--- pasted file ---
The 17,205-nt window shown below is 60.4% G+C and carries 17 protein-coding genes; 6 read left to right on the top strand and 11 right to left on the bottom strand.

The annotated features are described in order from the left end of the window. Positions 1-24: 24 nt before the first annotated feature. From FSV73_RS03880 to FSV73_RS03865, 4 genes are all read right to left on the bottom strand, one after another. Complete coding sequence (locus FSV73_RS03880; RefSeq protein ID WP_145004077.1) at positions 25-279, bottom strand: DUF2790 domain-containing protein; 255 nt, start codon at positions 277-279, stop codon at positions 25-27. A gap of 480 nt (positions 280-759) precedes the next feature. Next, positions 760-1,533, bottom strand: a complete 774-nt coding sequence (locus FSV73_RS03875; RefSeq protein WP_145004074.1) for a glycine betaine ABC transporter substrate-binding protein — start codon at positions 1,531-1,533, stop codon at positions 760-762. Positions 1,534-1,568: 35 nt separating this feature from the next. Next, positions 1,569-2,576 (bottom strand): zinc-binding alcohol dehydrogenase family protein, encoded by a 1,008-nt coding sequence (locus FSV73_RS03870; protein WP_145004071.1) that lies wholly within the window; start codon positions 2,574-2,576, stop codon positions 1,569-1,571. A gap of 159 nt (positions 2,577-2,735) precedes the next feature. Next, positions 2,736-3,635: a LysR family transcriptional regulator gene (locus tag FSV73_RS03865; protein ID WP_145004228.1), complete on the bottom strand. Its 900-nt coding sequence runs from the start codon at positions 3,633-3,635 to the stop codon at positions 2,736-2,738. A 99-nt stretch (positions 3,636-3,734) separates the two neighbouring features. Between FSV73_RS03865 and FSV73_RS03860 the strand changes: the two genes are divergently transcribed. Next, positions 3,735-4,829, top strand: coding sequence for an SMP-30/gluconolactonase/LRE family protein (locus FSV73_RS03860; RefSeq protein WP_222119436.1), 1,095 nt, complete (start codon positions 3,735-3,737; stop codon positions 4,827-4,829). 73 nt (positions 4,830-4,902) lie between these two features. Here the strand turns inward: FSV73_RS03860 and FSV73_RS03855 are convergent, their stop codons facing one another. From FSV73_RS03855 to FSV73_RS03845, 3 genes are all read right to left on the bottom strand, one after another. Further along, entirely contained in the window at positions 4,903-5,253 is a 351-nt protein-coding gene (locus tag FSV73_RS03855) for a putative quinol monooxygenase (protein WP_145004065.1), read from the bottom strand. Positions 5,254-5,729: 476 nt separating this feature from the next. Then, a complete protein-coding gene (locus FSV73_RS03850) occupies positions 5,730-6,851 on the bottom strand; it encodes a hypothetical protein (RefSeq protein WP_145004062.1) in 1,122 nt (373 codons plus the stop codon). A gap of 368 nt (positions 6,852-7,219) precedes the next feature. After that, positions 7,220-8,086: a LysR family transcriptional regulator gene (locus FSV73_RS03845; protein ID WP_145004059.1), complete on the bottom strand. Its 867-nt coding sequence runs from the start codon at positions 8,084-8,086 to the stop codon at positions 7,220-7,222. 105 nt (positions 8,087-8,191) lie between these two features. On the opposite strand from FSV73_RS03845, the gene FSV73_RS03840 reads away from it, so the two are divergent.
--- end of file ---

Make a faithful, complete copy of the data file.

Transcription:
The 17,205-nt window shown below is 60.4% G+C and carries 17 protein-coding genes; 6 read left to right on the top strand and 11 right to left on the bottom strand.

The annotated features are described in order from the left end of the window. Positions 1-24: 24 nt before the first annotated feature. From FSV73_RS03880 to FSV73_RS03865, 4 genes are all read right to left on the bottom strand, one after another. Complete coding sequence (locus FSV73_RS03880; RefSeq protein ID WP_145004077.1) at positions 25-279, bottom strand: DUF2790 domain-containing protein; 255 nt, start codon at positions 277-279, stop codon at positions 25-27. A gap of 480 nt (positions 280-759) precedes the next feature. Next, positions 760-1,533, bottom strand: a complete 774-nt coding sequence (locus FSV73_RS03875; RefSeq protein WP_145004074.1) for a glycine betaine ABC transporter substrate-binding protein — start codon at positions 1,531-1,533, stop codon at positions 760-762. Positions 1,534-1,568: 35 nt separating this feature from the next. Next, positions 1,569-2,576 (bottom strand): zinc-binding alcohol dehydrogenase family protein, encoded by a 1,008-nt coding sequence (locus FSV73_RS03870; protein WP_145004071.1) that lies wholly within the window; start codon positions 2,574-2,576, stop codon positions 1,569-1,571. A gap of 159 nt (positions 2,577-2,735) precedes the next feature. Next, positions 2,736-3,635: a LysR family transcriptional regulator gene (locus tag FSV73_RS03865; protein ID WP_145004228.1), complete on the bottom strand. Its 900-nt coding sequence runs from the start codon at positions 3,633-3,635 to the stop codon at positions 2,736-2,738. A 99-nt stretch (positions 3,636-3,734) separates the two neighbouring features. Between FSV73_RS03865 and FSV73_RS03860 the strand changes: the two genes are divergently transcribed. Next, positions 3,735-4,829, top strand: coding sequence for an SMP-30/gluconolactonase/LRE family protein (locus FSV73_RS03860; RefSeq protein WP_222119436.1), 1,095 nt, complete (start codon positions 3,735-3,737; stop codon positions 4,827-4,829). 73 nt (positions 4,830-4,902) lie between these two features. Here the strand turns inward: FSV73_RS03860 and FSV73_RS03855 are convergent, their stop codons facing one another. From FSV73_RS03855 to FSV73_RS03845, 3 genes are all read right to left on the bottom strand, one after another. Further along, entirely contained in the window at positions 4,903-5,253 is a 351-nt protein-coding gene (locus tag FSV73_RS03855) for a putative quinol monooxygenase (protein WP_145004065.1), read from the bottom strand. Positions 5,254-5,729: 476 nt separating this feature from the next. Then, a complete protein-coding gene (locus FSV73_RS03850) occupies positions 5,730-6,851 on the bottom strand; it encodes a hypothetical protein (RefSeq protein WP_145004062.1) in 1,122 nt (373 codons plus the stop codon). A gap of 368 nt (positions 6,852-7,219) precedes the next feature. After that, positions 7,220-8,086: a LysR family transcriptional regulator gene (locus FSV73_RS03845; protein ID WP_145004059.1), complete on the bottom strand. Its 867-nt coding sequence runs from the start codon at positions 8,084-8,086 to the stop codon at positions 7,220-7,222. 105 nt (positions 8,087-8,191) lie between these two features. On the opposite strand from FSV73_RS03845, the gene FSV73_RS03840 reads away from it, so the two are divergent.